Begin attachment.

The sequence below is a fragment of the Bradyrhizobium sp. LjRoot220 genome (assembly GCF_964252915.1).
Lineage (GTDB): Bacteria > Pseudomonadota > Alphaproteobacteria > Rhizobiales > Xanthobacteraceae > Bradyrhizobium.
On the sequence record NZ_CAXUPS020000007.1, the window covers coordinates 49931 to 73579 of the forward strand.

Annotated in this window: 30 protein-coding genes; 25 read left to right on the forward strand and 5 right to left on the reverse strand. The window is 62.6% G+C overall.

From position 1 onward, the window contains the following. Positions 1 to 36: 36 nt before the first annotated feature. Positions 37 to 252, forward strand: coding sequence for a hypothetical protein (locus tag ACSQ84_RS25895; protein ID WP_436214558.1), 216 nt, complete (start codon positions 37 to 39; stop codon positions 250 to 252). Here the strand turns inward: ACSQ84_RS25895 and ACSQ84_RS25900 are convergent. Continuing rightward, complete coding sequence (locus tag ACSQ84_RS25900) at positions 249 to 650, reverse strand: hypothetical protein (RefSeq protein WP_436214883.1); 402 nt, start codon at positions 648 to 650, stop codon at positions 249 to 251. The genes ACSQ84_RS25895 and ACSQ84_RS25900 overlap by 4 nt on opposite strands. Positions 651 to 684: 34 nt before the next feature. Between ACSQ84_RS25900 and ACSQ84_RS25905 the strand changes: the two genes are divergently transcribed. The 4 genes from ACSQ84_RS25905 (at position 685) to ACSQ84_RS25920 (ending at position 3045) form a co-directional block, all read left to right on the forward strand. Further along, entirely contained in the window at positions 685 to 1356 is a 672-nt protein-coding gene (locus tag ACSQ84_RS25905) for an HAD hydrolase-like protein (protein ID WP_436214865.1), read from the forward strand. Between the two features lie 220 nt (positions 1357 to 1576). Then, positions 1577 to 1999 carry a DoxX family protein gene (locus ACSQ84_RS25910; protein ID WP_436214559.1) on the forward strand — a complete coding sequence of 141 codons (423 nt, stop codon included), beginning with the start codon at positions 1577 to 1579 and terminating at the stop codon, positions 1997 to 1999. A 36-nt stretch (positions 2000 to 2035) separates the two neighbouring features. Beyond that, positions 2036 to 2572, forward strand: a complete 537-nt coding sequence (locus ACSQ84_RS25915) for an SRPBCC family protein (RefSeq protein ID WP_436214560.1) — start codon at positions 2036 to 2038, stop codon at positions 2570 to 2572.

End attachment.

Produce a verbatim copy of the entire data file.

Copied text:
The sequence below is a fragment of the Bradyrhizobium sp. LjRoot220 genome (assembly GCF_964252915.1).
Lineage (GTDB): Bacteria > Pseudomonadota > Alphaproteobacteria > Rhizobiales > Xanthobacteraceae > Bradyrhizobium.
On the sequence record NZ_CAXUPS020000007.1, the window covers coordinates 49931 to 73579 of the forward strand.

Annotated in this window: 30 protein-coding genes; 25 read left to right on the forward strand and 5 right to left on the reverse strand. The window is 62.6% G+C overall.

From position 1 onward, the window contains the following. Positions 1 to 36: 36 nt before the first annotated feature. Positions 37 to 252, forward strand: coding sequence for a hypothetical protein (locus tag ACSQ84_RS25895; protein ID WP_436214558.1), 216 nt, complete (start codon positions 37 to 39; stop codon positions 250 to 252). Here the strand turns inward: ACSQ84_RS25895 and ACSQ84_RS25900 are convergent. Continuing rightward, complete coding sequence (locus tag ACSQ84_RS25900) at positions 249 to 650, reverse strand: hypothetical protein (RefSeq protein WP_436214883.1); 402 nt, start codon at positions 648 to 650, stop codon at positions 249 to 251. The genes ACSQ84_RS25895 and ACSQ84_RS25900 overlap by 4 nt on opposite strands. Positions 651 to 684: 34 nt before the next feature. Between ACSQ84_RS25900 and ACSQ84_RS25905 the strand changes: the two genes are divergently transcribed. The 4 genes from ACSQ84_RS25905 (at position 685) to ACSQ84_RS25920 (ending at position 3045) form a co-directional block, all read left to right on the forward strand. Further along, entirely contained in the window at positions 685 to 1356 is a 672-nt protein-coding gene (locus tag ACSQ84_RS25905) for an HAD hydrolase-like protein (protein ID WP_436214865.1), read from the forward strand. Between the two features lie 220 nt (positions 1357 to 1576). Then, positions 1577 to 1999 carry a DoxX family protein gene (locus ACSQ84_RS25910; protein ID WP_436214559.1) on the forward strand — a complete coding sequence of 141 codons (423 nt, stop codon included), beginning with the start codon at positions 1577 to 1579 and terminating at the stop codon, positions 1997 to 1999. A 36-nt stretch (positions 2000 to 2035) separates the two neighbouring features. Beyond that, positions 2036 to 2572, forward strand: a complete 537-nt coding sequence (locus ACSQ84_RS25915) for an SRPBCC family protein (RefSeq protein ID WP_436214560.1) — start codon at positions 2036 to 2038, stop codon at positions 2570 to 2572.